We have maybe the strangest anomaly quarterback of them all. There's not even a name for his brand of play. Ben Roethlisberger is a beloved player to Steeler Nation. He is our quarterback, and his play has helped us return to the mantel as a top tier contender year in and year out. But let's face it, he's just a different breed of football player. Ben's ability to stay strong in the pocket and extend a play far beyond the time any normal quarterback would stand back there and wait is his strong suit. It is also his undoing.
For every play Ben makes slipping a sack, there is, well, a sack. They come at different times, from different players, but the bottom line is they are a part of his game. The other part of Ben's brand of quarterbacking is extending the play. This has several effects on our team. First, the offensive line is forced to block their guy longer than any other line in pro football. It's really almost an impossible task to ask them to do. Take the best of the best from around our collegiate football universe, put them in front of you on a weekly basis, and block them for longer than anyone else has to. And we really wonder why the sack totals increased every season Ben's pass attempts did? Is our line great? No, but they aren't garbage either. Our quarterback's play effects them negatively, because he increase their likely hood of failure on every single play he passes. And it goes beyond just the line my friends.
Our wide receivers and tight ends are forced to continue their routes beyond the distance they are drawn up for. A term we affectionately refer to as "backyard play". They may have a slant or a curl or a 10 yard in or out route, but those routes only last so long, and while Ben does what Ben does, they are forced to improvise. Hines is great at it, how many times did Hines catch a pass over the middle when he had no business even having a ball thrown to him, but Ben's ability to extend the play made him eventually do what he likes to do, go over the middle. Santonio is also great at it. He has an ability to find an open spot in a defense after the defender's are forced to compensate for our quarterback's play and pursue. Mike Wallace showed a similar ability, but he seems to end up doing what he loves to do, go deep. He's good at it too. Heath does what Heath does. Stay a constant target for Ben to rely on when all else fails. His team record receptions for a tight end this season shows just that.
And, finally, Ben's play effects the one person who perhaps becomes the scapegoat for Bad Ben more often than any other, Bruce Arians. Bruce is the guy who takes the blame most often for Ben's play. The love of deep routes, while at times they are an option no doubt, Ben's willingness to throw them are indicative of what he does every play. The longer a play develops, the more likely a wideout is to go deep, or at least deep-er than a normal route. Let's be honest here, how many times does Ben drop back, traditionally, and throw deep within the accepted 3-5 step drop most quarterbacks throw in? Not very often. Bruce's playbook is often described as back yard football, when in reality that's our quarterback. If you really think Bruce draws up plays saying, alright wide outs, run a round a little bit left, run around a little bit right, Ben will find you. I'd call you delusional. This is a guy who tutored Peyton Manning. I think he understands the concept of timing routes.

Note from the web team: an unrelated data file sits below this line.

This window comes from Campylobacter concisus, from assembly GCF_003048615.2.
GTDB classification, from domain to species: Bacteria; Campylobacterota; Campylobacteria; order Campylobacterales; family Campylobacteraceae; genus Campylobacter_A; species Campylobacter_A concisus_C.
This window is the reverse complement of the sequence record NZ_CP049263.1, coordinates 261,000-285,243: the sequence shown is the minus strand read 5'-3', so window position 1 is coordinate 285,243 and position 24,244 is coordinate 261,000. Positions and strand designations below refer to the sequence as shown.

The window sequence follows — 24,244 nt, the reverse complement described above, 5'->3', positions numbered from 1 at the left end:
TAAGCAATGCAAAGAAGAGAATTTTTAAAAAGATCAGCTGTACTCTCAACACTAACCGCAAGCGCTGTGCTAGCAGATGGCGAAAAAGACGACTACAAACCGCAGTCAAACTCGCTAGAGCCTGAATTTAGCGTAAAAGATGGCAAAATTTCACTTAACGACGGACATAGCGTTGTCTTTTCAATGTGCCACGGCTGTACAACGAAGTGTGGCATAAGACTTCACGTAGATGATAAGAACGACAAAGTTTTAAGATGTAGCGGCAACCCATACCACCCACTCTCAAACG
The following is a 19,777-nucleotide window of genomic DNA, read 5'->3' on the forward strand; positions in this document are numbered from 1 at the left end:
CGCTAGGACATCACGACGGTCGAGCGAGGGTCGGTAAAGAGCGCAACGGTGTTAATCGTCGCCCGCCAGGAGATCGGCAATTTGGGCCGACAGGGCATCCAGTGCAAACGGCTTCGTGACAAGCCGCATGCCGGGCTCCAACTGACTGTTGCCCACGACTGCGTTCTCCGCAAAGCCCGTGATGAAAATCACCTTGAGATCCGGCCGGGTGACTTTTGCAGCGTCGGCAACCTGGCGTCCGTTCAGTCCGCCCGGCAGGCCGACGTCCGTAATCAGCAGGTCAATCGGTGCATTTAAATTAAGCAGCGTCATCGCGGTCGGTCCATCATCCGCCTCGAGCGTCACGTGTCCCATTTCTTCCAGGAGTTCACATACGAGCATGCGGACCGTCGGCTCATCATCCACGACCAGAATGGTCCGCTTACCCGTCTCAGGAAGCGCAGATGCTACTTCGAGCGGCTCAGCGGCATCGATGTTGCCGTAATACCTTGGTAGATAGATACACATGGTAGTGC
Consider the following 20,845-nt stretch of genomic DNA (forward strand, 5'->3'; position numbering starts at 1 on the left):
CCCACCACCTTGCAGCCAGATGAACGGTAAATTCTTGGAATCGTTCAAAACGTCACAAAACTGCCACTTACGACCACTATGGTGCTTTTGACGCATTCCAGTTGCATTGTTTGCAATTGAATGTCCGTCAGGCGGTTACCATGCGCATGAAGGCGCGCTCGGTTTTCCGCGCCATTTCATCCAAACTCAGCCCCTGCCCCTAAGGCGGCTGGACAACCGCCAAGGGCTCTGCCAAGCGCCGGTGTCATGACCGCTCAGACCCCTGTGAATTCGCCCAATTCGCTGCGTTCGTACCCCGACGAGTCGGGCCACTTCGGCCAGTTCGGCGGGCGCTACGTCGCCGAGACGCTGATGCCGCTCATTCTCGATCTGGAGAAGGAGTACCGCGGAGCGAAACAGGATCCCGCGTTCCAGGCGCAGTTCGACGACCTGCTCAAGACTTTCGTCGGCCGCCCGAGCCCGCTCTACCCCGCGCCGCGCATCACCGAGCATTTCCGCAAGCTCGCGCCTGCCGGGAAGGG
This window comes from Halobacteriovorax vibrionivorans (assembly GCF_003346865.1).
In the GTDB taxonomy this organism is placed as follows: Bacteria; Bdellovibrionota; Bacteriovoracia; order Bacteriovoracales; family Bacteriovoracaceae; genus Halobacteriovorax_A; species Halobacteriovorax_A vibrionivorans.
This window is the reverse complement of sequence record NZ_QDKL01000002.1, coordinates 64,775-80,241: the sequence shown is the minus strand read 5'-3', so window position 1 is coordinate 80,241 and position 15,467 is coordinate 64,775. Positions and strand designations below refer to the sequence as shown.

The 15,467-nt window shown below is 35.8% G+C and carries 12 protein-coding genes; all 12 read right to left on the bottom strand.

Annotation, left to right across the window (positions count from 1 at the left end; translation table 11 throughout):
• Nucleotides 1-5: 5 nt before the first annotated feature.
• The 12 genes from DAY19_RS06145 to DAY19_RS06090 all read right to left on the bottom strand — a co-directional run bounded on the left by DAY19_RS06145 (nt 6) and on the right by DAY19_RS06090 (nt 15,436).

What this really is with Bruce is him being the guy we blame for Ben, without having to blame Ben. It happens with a lot of anomaly quarterbacks. Either a coach or coordinator is pointed at and people say, well, he's the reason we haven't seen the best of a player. Or, in the times when an anomaly quarterback is successful, like with Ben, they are the guy holding them, and the team, back. Despite sometimes being successful in many ways, the coach is still looked at negatively. In Bruce's case, at times his playcalling warrants such claims (many times), but in as many cases, the fault lies as squarely on Ben's shoulders as anybody elses, we just don't want to admit it. Look at Brett Favre and Mike Holmgren, Donovan McNabb and Andy Reid, Mike Vick and his litany of coaches and coordinators. The more successful the player, the more time the coach is given. The more talented and unsuccessful a player is, the quicker the coach is given the hook. It's the nature of the beast.
So, in conclusion, when we judge Ben, and any other anomaly quarterback, for his play on the field, and we celebrate the ups, we must also look objectively at his faults. Recognize that with the great successes we have been fortunate to witness, we will also suffer some heartbreaking defeats. In Ben's case what keeps him being continually thought of as one of the best quarterbacks in football could, and has, also been his downfall. It is the same story that has played out at the quarterback position ever since the very first pass.